"A Sand County Almanac"

"THERE ARE SOME WHO CAN LIVE WITHOUT WILD THINGS AND SOME WHO CANNOT."
"FOR US IN THE MINORITY THE OPPORTUNITY TO SEE GEESE IS MORE IMPORTANT THAN TELEVISION.".....Aldo Leopold




"LOOK DEEP INTO NATURE, AND THEN YOU WILL UNDERSTAND EVERYTHING BETTER".....Albert Einstein


Saturday, August 2, 2014

Grand Teton Black Bear Family

While in Grand Teton National Park (GTNP) we became aware of a new policy the National Park Service (NPS) has implemented for dealing with roadside bears, and the traffic problems they often cause. 
We encountered what is usually called a "bear jam" near the entrance to Colter Bay campground.  There were probably fifty cars either parked on the side of the road or going so slowly as to impede the normal flow of traffic.  There were at least two park employees present, that we thought were there to keep traffic moving, as they had during past visits to the park.
I got out, camera in hand, and tried to find a spot where I could have an unobstructed photo opportunity of the bear, a large cinnamon phase black bear.  I had little more than found a spot and had the bear in my viewfinder when one of the park employees walked past me, directly at the bear, clapping his hands and shouting loudly "GO BEAR! GO BEAR!".  As a result of this obnoxious behavior I was only able to get a quick photo of the bruin before he was frightened away...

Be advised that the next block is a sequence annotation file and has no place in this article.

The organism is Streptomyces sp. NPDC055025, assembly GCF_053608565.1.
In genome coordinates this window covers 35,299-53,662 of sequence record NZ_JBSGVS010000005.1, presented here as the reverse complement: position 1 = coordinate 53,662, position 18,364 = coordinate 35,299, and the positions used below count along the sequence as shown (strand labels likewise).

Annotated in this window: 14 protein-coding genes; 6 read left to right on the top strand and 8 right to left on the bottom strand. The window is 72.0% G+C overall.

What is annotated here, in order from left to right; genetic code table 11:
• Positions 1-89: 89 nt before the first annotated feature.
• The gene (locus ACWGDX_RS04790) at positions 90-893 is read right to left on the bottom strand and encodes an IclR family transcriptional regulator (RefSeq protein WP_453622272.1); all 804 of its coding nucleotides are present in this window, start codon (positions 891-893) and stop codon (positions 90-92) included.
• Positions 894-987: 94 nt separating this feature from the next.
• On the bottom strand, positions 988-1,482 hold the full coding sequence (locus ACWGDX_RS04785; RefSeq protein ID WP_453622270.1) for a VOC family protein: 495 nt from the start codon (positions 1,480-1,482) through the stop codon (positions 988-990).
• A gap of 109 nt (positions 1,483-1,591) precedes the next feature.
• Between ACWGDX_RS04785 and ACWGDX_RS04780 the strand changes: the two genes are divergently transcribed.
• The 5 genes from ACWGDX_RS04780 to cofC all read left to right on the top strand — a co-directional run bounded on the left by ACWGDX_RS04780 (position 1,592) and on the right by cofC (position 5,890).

We later learned that he was part of the "bear brigade" as the locals call them.  A group of people who hurry to bear jams and frighten the bears away from the road, and out of sight of park visitors, so their presence will not impede traffic.  I can only imagine that this new policy will benefit those visitors who want to rush through the park without seeing wildlife.  I can assure you that it is not popular with the many photographers and wildlife enthusiasts who come to the park with the INTENTION of seeing bears.

A few days later we were on Pacific Creek Road shortly after sunrise hoping find a cooperative subject to photograph.  As we rounded a turn we spotted another cinnamon phase black bear, this one a sow with cubs...



We were able to spend a few minutes with them alone before they ambled away into the dense foliage...




During our ten day stay these were the only two bear sightings that we had in GTNP.  In past visits we would often have multiple sightings every day.  I believe this misguided policy of "hazing" the bears away from the road will cause a decrease in visits to the national parks, especially by photographers and those who place wildlife sightings high on their list of priorities.

I am providing a link to an article published in the Jackson Hole News and Guide indicating that tourists would pay higher entrance fees if they were guaranteed a chance to see a bear.  Please read the article and form your own opinion.

Thanks for visiting, be well, and come back soon.




2 comments:

  1. hi!
    Wow what an experience.....congratulations.
    Great Pictures!
    Majsan//

    ReplyDelete
  2. Hmmm...maybe in part the policy is to protect those who venture too close to the bears? I have heard stories of tourists getting right up to them, or having their children pose near bears, etc so they could get a good photo.

    ReplyDelete

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